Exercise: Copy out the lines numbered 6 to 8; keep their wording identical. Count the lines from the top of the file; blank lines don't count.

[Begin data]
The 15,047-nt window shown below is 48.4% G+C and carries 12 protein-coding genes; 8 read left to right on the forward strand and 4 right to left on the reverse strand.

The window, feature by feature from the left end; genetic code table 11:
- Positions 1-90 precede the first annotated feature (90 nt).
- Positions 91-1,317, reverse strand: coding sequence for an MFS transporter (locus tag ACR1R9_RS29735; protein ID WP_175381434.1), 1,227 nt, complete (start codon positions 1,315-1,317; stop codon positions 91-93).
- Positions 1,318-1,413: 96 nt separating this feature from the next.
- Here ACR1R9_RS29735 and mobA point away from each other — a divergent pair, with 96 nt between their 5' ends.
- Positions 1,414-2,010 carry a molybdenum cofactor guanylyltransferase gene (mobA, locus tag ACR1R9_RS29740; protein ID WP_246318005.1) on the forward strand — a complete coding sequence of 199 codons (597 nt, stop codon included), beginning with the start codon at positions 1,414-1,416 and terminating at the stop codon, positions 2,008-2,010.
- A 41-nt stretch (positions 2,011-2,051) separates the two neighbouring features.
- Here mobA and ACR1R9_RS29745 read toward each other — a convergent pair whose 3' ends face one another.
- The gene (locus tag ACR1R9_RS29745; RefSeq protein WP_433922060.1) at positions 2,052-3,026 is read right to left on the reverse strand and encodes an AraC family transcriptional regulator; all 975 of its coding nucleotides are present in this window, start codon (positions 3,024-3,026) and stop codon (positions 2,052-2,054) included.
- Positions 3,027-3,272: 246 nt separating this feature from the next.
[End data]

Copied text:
- Here ACR1R9_RS29735 and mobA point away from each other — a divergent pair, with 96 nt between their 5' ends.
- Positions 1,414-2,010 carry a molybdenum cofactor guanylyltransferase gene (mobA, locus tag ACR1R9_RS29740; protein ID WP_246318005.1) on the forward strand — a complete coding sequence of 199 codons (597 nt, stop codon included), beginning with the start codon at positions 1,414-1,416 and terminating at the stop codon, positions 2,008-2,010.
- A 41-nt stretch (positions 2,011-2,051) separates the two neighbouring features.